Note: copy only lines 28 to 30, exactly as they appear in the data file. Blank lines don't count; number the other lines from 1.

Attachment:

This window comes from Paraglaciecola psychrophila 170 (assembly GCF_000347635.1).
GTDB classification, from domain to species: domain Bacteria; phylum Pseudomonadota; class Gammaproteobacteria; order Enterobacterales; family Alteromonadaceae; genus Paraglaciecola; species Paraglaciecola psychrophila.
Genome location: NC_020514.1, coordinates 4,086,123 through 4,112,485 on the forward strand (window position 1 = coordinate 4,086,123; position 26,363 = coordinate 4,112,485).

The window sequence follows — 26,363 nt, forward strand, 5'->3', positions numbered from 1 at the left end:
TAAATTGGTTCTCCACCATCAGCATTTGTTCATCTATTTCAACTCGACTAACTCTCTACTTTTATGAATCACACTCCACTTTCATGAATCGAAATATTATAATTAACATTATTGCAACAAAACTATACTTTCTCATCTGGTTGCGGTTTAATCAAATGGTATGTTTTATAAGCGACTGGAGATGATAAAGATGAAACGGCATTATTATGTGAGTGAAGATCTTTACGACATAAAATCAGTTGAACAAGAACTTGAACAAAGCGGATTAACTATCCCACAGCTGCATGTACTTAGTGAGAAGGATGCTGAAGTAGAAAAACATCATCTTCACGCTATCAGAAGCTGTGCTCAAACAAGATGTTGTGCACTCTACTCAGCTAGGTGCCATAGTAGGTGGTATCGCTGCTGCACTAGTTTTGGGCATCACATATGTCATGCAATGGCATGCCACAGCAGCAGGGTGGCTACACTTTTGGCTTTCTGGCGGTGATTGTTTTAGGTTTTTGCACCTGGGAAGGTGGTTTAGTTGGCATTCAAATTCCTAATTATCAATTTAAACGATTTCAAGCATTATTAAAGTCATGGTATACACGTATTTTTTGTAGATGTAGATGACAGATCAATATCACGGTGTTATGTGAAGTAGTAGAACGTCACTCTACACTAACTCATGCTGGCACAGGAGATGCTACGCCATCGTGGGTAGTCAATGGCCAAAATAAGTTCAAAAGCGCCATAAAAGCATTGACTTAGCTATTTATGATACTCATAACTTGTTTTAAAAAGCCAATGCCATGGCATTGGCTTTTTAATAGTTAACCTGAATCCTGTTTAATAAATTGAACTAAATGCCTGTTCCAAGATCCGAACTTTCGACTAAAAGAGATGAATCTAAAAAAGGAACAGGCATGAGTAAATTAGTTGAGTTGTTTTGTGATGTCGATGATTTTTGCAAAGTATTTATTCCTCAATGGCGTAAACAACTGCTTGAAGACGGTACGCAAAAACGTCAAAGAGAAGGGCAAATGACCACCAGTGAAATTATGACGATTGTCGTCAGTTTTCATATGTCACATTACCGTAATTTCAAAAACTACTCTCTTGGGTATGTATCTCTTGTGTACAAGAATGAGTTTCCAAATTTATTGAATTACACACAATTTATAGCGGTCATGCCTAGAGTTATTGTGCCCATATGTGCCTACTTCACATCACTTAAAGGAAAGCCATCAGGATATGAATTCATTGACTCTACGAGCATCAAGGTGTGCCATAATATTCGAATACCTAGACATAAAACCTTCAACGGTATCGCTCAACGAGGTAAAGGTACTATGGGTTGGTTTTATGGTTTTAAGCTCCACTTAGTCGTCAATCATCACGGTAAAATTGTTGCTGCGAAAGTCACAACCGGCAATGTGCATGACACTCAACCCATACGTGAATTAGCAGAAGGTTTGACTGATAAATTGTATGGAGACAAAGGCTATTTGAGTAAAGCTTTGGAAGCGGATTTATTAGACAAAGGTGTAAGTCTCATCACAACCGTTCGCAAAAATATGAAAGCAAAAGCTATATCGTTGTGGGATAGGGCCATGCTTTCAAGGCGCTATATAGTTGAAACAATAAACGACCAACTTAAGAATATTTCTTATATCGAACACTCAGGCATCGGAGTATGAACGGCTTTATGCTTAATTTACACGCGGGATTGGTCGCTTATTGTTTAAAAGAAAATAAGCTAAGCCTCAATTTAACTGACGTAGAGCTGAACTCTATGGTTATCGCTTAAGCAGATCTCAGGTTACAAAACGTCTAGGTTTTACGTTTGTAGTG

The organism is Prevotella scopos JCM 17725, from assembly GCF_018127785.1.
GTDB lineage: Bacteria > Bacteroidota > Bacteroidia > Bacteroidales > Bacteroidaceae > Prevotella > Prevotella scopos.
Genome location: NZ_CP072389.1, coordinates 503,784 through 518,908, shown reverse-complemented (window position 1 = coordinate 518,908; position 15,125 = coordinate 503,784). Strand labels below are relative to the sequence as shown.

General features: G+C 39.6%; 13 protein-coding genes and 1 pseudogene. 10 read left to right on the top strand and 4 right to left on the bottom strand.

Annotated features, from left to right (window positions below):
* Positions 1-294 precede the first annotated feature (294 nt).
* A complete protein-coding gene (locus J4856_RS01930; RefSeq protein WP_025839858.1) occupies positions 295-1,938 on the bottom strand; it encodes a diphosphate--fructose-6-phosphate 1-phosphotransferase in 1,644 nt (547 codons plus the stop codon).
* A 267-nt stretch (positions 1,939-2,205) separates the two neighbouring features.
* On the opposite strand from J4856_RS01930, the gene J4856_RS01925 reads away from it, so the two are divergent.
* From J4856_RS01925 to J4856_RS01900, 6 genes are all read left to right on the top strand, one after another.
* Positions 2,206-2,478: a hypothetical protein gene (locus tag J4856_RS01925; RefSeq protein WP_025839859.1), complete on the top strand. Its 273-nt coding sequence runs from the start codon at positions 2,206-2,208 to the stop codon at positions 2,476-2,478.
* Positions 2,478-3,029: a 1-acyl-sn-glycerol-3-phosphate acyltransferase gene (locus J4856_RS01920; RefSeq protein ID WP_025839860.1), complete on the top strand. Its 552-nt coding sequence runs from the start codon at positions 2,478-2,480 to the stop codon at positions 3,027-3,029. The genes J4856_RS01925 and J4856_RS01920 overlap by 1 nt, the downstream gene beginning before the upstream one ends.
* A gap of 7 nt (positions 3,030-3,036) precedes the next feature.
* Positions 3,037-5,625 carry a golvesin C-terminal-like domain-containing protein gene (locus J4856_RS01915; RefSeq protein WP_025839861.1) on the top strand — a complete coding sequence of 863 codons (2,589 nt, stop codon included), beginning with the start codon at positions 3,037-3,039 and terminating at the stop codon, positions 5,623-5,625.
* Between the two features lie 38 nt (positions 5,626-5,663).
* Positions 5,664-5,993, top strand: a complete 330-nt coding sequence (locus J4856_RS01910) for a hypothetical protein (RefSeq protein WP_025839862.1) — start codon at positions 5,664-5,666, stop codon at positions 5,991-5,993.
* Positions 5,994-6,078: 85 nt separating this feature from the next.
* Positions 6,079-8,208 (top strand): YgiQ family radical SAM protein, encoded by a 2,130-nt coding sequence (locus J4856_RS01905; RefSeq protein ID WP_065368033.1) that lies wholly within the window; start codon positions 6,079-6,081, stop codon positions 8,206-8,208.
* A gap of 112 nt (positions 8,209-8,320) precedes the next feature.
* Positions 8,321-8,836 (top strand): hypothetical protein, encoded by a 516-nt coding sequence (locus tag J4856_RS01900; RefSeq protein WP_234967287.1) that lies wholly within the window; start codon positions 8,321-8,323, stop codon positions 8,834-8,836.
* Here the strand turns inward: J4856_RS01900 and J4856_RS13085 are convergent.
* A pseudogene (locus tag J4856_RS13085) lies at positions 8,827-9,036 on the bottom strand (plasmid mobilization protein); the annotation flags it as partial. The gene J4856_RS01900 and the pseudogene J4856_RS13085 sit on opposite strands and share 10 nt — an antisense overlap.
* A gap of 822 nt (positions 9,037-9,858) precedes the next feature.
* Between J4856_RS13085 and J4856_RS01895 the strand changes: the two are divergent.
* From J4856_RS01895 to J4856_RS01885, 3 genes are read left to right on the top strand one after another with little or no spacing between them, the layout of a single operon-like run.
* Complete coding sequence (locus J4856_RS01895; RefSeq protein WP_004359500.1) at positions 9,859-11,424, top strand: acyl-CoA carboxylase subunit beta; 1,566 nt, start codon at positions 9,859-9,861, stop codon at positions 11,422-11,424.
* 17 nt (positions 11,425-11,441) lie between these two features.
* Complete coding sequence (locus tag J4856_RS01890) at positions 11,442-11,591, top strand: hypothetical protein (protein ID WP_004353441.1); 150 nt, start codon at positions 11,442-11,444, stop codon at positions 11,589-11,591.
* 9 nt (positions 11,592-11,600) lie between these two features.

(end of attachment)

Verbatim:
* A gap of 822 nt (positions 9,037-9,858) precedes the next feature.
* Between J4856_RS13085 and J4856_RS01895 the strand changes: the two are divergent.
* From J4856_RS01895 to J4856_RS01885, 3 genes are read left to right on the top strand one after another with little or no spacing between them, the layout of a single operon-like run.